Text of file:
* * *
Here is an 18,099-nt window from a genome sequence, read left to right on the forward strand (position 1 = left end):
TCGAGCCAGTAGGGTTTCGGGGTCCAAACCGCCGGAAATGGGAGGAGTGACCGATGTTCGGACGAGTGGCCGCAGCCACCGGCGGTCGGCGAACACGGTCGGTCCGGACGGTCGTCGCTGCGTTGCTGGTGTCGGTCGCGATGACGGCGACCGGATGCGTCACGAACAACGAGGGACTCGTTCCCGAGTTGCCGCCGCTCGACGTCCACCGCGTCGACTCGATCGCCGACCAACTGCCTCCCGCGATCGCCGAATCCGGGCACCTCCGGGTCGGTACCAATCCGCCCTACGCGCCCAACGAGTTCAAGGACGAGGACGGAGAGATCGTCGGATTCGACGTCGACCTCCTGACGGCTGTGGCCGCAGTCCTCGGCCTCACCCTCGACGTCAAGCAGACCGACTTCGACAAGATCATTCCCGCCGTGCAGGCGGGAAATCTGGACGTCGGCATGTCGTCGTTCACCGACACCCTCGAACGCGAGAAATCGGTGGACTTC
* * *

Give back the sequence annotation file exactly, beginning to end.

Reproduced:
Here is an 18,099-nt window from a genome sequence, read left to right on the forward strand (position 1 = left end):
TCGAGCCAGTAGGGTTTCGGGGTCCAAACCGCCGGAAATGGGAGGAGTGACCGATGTTCGGACGAGTGGCCGCAGCCACCGGCGGTCGGCGAACACGGTCGGTCCGGACGGTCGTCGCTGCGTTGCTGGTGTCGGTCGCGATGACGGCGACCGGATGCGTCACGAACAACGAGGGACTCGTTCCCGAGTTGCCGCCGCTCGACGTCCACCGCGTCGACTCGATCGCCGACCAACTGCCTCCCGCGATCGCCGAATCCGGGCACCTCCGGGTCGGTACCAATCCGCCCTACGCGCCCAACGAGTTCAAGGACGAGGACGGAGAGATCGTCGGATTCGACGTCGACCTCCTGACGGCTGTGGCCGCAGTCCTCGGCCTCACCCTCGACGTCAAGCAGACCGACTTCGACAAGATCATTCCCGCCGTGCAGGCGGGAAATCTGGACGTCGGCATGTCGTCGTTCACCGACACCCTCGAACGCGAGAAATCGGTGGACTTC